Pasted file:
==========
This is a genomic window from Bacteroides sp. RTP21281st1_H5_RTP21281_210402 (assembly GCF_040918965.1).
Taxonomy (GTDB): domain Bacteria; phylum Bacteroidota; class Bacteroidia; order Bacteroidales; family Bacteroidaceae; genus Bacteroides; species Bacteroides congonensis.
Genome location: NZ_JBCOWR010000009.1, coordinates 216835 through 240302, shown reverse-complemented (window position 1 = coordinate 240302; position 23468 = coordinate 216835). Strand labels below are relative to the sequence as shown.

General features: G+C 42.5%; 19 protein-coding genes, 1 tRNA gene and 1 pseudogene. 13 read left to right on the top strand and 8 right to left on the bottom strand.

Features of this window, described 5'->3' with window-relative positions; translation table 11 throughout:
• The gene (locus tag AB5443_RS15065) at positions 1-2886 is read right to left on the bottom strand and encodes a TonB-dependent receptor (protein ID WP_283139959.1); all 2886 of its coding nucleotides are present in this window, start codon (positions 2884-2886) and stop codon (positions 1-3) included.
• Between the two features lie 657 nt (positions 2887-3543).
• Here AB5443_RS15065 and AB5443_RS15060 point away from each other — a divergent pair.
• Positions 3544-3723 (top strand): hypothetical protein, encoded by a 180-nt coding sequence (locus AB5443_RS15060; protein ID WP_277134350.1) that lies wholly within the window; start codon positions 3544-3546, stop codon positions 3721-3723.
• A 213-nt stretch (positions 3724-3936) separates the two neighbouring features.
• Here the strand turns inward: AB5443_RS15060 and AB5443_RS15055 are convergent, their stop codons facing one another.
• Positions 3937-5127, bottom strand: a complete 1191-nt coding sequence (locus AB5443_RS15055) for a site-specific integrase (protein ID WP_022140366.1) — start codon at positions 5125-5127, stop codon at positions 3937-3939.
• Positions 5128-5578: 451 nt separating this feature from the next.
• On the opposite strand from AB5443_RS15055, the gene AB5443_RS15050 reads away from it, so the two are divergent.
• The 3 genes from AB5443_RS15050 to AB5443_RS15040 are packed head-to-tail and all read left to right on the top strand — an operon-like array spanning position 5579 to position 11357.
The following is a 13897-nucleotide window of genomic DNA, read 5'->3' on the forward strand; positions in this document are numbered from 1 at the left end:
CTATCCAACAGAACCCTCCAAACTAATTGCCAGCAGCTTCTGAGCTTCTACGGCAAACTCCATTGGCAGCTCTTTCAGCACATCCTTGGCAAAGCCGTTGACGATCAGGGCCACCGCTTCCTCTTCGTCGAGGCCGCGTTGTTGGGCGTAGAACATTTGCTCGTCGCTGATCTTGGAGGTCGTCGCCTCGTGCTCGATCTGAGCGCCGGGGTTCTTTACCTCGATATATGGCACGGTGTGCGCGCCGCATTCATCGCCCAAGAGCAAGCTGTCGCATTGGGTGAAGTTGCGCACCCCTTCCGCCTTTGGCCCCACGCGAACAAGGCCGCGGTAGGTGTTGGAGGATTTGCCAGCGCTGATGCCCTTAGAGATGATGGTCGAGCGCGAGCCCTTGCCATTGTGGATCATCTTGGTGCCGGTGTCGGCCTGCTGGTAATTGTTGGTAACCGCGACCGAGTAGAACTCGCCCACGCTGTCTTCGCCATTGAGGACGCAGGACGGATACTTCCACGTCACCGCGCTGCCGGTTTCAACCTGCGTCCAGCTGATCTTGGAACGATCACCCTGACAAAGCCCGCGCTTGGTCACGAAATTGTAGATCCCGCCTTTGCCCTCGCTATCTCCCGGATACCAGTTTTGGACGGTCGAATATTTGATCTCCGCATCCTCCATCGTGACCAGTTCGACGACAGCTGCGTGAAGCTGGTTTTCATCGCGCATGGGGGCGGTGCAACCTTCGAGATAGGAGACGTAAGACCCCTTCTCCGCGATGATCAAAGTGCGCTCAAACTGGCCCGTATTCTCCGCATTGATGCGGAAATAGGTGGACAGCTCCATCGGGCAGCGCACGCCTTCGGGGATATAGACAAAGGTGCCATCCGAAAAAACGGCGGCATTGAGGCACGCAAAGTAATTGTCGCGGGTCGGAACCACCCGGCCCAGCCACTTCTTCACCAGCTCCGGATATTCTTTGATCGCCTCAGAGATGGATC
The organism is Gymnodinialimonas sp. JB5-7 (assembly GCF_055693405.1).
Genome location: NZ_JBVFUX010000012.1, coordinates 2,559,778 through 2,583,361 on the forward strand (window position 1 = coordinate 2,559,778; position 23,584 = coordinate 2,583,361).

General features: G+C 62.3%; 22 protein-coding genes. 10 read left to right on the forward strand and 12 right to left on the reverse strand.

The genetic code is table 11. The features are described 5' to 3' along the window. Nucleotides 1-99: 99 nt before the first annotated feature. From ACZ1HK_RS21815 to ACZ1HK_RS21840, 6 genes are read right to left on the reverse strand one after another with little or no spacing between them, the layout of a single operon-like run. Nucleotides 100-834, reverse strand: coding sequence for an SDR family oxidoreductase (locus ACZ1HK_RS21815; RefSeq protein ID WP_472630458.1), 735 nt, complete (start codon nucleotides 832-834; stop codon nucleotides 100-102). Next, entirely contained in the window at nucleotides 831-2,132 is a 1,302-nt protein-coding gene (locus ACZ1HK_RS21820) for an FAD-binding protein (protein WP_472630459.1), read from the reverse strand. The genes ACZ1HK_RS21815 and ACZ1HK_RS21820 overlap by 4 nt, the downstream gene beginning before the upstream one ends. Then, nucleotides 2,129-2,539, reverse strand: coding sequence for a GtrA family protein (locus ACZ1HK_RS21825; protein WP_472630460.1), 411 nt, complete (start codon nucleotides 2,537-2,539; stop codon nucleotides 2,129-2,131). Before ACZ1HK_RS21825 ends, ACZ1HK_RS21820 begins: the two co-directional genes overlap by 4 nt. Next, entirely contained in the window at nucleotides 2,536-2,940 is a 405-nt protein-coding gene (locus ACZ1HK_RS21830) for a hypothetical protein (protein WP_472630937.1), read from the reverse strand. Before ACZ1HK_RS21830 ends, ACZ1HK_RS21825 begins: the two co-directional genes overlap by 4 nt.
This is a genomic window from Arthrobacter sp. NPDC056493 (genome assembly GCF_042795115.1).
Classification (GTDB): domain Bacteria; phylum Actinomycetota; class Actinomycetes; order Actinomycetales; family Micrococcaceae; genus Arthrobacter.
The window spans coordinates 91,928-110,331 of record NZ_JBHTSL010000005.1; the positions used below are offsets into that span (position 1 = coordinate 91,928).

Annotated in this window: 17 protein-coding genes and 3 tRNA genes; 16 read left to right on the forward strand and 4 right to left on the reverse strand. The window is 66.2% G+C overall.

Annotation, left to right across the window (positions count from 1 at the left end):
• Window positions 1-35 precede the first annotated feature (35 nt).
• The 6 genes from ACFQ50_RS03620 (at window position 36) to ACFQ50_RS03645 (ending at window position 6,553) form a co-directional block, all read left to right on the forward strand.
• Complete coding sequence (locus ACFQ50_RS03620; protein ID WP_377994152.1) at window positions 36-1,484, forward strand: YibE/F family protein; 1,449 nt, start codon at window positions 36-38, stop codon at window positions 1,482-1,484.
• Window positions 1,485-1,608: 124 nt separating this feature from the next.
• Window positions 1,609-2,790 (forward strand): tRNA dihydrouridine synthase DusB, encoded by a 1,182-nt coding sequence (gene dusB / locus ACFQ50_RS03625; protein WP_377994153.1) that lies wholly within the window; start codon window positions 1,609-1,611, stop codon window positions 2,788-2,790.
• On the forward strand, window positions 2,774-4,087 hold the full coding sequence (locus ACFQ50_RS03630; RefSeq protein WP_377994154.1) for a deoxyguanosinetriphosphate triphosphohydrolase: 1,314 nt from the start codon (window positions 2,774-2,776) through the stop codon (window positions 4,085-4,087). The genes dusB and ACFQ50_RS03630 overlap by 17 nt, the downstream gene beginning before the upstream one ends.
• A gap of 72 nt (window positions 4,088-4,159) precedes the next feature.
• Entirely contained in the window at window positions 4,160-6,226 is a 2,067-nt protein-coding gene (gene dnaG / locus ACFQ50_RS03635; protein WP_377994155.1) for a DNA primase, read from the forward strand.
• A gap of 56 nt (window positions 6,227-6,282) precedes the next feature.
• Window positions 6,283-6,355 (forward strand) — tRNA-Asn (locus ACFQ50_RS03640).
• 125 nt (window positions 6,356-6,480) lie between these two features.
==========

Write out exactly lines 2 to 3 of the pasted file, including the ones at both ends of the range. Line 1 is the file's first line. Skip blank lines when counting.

Taxonomy (GTDB): domain Bacteria; phylum Bacteroidota; class Bacteroidia; order Bacteroidales; family Bacteroidaceae; genus Bacteroides; species Bacteroides congonensis.
Genome location: NZ_JBCOWR010000009.1, coordinates 216835 through 240302, shown reverse-complemented (window position 1 = coordinate 240302; position 23468 = coordinate 216835). Strand labels below are relative to the sequence as shown.